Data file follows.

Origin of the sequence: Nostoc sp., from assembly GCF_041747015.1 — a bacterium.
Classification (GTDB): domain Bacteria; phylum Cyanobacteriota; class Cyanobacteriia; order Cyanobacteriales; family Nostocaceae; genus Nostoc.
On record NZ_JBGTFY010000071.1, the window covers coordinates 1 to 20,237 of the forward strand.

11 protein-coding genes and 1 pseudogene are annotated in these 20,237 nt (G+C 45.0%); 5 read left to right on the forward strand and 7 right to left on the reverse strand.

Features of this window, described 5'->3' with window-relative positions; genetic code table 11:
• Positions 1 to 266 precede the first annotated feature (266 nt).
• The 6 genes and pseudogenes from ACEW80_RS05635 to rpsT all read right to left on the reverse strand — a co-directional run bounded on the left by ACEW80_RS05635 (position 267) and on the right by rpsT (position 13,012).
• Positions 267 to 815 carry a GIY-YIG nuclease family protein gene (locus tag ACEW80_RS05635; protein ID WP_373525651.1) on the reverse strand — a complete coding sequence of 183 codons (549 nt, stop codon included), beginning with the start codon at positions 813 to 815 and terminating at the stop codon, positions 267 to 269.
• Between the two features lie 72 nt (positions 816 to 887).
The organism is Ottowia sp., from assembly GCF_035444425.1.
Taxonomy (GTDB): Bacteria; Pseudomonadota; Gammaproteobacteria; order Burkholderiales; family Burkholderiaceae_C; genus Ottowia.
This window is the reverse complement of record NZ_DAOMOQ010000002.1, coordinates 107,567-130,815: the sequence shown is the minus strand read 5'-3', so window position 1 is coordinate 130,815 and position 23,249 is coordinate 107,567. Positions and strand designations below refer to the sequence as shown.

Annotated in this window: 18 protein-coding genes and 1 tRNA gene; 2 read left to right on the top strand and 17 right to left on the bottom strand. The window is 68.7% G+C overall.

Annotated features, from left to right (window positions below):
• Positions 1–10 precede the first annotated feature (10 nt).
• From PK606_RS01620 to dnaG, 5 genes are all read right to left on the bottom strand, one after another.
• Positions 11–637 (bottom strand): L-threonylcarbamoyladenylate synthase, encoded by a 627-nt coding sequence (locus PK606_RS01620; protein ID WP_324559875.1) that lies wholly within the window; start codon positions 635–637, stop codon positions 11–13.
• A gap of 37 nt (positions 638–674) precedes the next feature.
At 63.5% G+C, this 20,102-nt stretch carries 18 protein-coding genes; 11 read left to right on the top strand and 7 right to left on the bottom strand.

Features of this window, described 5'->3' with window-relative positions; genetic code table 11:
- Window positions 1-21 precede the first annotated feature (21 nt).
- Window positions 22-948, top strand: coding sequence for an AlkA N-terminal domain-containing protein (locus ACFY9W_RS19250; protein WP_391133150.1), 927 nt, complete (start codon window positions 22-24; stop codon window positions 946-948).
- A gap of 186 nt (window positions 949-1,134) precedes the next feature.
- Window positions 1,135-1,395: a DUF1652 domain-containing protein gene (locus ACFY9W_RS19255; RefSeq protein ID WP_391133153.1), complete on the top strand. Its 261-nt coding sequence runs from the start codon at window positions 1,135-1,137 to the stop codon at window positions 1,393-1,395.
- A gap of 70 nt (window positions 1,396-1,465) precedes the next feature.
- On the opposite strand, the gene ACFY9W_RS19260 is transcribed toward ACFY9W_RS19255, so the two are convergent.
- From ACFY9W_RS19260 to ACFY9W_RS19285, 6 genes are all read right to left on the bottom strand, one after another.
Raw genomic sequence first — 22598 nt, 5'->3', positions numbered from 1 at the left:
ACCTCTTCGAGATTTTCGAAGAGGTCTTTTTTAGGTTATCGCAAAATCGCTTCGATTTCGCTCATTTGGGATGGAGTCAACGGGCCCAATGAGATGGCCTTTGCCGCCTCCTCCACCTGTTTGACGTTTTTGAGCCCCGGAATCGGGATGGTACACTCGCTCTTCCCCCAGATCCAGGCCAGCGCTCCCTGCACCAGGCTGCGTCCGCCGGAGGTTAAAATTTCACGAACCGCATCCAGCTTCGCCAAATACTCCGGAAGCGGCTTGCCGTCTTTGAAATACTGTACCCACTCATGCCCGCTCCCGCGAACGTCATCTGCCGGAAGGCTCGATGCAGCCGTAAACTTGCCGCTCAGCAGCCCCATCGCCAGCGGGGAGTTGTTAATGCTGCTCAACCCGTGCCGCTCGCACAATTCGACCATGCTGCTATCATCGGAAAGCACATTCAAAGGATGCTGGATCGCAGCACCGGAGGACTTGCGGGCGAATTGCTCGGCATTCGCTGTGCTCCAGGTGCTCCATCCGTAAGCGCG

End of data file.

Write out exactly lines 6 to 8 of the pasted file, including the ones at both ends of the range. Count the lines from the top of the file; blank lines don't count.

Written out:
• Positions 1 to 266 precede the first annotated feature (266 nt).
• The 6 genes and pseudogenes from ACEW80_RS05635 to rpsT all read right to left on the reverse strand — a co-directional run bounded on the left by ACEW80_RS05635 (position 267) and on the right by rpsT (position 13,012).
• Positions 267 to 815 carry a GIY-YIG nuclease family protein gene (locus tag ACEW80_RS05635; protein ID WP_373525651.1) on the reverse strand — a complete coding sequence of 183 codons (549 nt, stop codon included), beginning with the start codon at positions 813 to 815 and terminating at the stop codon, positions 267 to 269.